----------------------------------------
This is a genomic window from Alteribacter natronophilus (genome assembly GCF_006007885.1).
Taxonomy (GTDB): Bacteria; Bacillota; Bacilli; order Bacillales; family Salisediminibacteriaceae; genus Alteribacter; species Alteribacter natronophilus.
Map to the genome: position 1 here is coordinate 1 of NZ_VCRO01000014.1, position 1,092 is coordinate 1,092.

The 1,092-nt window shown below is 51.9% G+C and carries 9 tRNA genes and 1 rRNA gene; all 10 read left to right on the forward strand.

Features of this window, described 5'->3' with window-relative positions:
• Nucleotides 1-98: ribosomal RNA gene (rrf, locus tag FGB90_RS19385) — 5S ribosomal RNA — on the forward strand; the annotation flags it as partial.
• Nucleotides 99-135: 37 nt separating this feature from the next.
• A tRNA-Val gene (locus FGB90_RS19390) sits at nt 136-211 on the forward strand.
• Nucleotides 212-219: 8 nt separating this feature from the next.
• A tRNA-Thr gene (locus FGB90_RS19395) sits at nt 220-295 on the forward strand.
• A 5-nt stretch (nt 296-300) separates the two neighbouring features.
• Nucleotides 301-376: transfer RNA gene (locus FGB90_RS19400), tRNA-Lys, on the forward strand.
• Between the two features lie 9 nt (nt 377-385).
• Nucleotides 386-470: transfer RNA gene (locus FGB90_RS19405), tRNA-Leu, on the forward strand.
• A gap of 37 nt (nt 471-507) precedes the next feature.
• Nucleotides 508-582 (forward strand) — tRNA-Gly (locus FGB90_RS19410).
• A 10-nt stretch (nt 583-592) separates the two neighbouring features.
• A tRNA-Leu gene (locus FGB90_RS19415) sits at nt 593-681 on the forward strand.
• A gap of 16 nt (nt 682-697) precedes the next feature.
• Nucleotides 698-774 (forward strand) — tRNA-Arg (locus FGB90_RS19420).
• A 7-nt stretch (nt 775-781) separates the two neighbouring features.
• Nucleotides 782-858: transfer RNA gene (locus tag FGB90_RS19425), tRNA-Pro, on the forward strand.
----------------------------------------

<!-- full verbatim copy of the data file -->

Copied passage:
This is a genomic window from Alteribacter natronophilus (genome assembly GCF_006007885.1).
Taxonomy (GTDB): Bacteria; Bacillota; Bacilli; order Bacillales; family Salisediminibacteriaceae; genus Alteribacter; species Alteribacter natronophilus.
Map to the genome: position 1 here is coordinate 1 of NZ_VCRO01000014.1, position 1,092 is coordinate 1,092.

The 1,092-nt window shown below is 51.9% G+C and carries 9 tRNA genes and 1 rRNA gene; all 10 read left to right on the forward strand.

Features of this window, described 5'->3' with window-relative positions:
• Nucleotides 1-98: ribosomal RNA gene (rrf, locus tag FGB90_RS19385) — 5S ribosomal RNA — on the forward strand; the annotation flags it as partial.
• Nucleotides 99-135: 37 nt separating this feature from the next.
• A tRNA-Val gene (locus FGB90_RS19390) sits at nt 136-211 on the forward strand.
• Nucleotides 212-219: 8 nt separating this feature from the next.
• A tRNA-Thr gene (locus FGB90_RS19395) sits at nt 220-295 on the forward strand.
• A 5-nt stretch (nt 296-300) separates the two neighbouring features.
• Nucleotides 301-376: transfer RNA gene (locus FGB90_RS19400), tRNA-Lys, on the forward strand.
• Between the two features lie 9 nt (nt 377-385).
• Nucleotides 386-470: transfer RNA gene (locus FGB90_RS19405), tRNA-Leu, on the forward strand.
• A gap of 37 nt (nt 471-507) precedes the next feature.
• Nucleotides 508-582 (forward strand) — tRNA-Gly (locus FGB90_RS19410).
• A 10-nt stretch (nt 583-592) separates the two neighbouring features.
• A tRNA-Leu gene (locus FGB90_RS19415) sits at nt 593-681 on the forward strand.
• A gap of 16 nt (nt 682-697) precedes the next feature.
• Nucleotides 698-774 (forward strand) — tRNA-Arg (locus FGB90_RS19420).
• A 7-nt stretch (nt 775-781) separates the two neighbouring features.
• Nucleotides 782-858: transfer RNA gene (locus tag FGB90_RS19425), tRNA-Pro, on the forward strand.